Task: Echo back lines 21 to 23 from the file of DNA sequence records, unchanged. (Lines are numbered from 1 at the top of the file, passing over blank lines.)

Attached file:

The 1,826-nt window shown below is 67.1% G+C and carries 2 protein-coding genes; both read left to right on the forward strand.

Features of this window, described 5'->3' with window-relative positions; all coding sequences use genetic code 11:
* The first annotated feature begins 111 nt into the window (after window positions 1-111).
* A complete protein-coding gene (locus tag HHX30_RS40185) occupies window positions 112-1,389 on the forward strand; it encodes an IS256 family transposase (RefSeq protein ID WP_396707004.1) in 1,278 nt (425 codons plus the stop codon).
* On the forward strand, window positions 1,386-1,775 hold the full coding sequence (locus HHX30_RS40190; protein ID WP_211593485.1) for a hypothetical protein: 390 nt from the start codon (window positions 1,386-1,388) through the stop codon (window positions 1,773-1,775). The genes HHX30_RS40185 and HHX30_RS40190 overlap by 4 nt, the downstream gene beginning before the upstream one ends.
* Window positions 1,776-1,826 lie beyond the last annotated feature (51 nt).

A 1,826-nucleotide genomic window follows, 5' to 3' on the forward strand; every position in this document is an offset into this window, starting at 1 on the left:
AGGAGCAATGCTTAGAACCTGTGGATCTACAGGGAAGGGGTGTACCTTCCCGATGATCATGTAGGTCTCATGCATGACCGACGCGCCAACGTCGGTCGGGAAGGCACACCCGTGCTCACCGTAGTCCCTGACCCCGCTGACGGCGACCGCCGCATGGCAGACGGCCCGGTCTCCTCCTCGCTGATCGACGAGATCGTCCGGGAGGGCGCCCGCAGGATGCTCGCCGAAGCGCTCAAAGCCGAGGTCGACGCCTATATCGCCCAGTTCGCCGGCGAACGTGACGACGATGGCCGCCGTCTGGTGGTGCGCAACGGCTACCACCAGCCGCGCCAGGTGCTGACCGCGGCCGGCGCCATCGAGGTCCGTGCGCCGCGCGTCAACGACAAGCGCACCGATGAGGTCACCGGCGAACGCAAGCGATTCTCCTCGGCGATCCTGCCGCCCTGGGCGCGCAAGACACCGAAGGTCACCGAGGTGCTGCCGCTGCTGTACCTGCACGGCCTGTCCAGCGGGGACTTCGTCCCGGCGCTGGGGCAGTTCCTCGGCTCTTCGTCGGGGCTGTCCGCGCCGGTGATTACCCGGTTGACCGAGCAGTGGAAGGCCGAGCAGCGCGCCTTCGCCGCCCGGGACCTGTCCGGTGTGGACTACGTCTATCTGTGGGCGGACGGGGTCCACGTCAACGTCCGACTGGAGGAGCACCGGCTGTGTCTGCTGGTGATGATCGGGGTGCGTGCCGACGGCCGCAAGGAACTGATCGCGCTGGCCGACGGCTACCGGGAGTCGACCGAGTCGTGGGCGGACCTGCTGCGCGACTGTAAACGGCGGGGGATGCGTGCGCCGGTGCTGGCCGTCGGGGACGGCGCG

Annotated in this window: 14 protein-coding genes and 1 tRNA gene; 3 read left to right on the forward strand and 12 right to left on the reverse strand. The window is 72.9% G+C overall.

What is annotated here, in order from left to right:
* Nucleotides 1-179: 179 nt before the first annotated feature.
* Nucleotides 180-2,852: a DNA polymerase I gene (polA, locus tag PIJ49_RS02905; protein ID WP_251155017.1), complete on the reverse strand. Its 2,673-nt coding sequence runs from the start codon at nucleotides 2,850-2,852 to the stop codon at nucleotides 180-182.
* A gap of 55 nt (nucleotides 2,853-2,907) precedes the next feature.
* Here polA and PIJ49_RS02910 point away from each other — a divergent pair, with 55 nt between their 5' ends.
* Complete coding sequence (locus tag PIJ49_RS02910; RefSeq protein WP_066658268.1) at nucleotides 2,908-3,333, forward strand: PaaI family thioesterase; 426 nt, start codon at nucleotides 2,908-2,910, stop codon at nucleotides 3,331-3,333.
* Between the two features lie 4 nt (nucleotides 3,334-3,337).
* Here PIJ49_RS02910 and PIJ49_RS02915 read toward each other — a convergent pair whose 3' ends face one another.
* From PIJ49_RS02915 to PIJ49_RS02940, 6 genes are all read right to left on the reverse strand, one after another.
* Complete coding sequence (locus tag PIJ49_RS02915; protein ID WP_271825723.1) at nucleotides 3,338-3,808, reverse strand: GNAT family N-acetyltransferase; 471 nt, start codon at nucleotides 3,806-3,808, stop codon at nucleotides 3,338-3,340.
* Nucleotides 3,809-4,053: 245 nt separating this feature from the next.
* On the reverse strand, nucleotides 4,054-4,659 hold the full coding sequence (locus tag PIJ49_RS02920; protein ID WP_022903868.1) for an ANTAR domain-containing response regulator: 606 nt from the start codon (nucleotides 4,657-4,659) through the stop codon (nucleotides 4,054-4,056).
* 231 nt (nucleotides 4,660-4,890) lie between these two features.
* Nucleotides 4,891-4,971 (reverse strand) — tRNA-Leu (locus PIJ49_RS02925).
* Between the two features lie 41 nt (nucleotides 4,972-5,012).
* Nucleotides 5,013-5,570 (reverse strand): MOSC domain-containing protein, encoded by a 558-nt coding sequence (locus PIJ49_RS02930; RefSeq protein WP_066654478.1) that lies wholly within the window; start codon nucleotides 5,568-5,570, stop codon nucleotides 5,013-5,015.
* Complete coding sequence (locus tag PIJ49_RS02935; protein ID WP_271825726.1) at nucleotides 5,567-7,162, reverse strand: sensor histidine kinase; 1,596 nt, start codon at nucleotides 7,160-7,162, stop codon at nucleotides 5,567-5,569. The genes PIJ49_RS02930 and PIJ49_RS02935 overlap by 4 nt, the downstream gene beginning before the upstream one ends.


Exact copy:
* On the reverse strand, nucleotides 4,054-4,659 hold the full coding sequence (locus tag PIJ49_RS02920; protein ID WP_022903868.1) for an ANTAR domain-containing response regulator: 606 nt from the start codon (nucleotides 4,657-4,659) through the stop codon (nucleotides 4,054-4,056).
* 231 nt (nucleotides 4,660-4,890) lie between these two features.
* Nucleotides 4,891-4,971 (reverse strand) — tRNA-Leu (locus PIJ49_RS02925).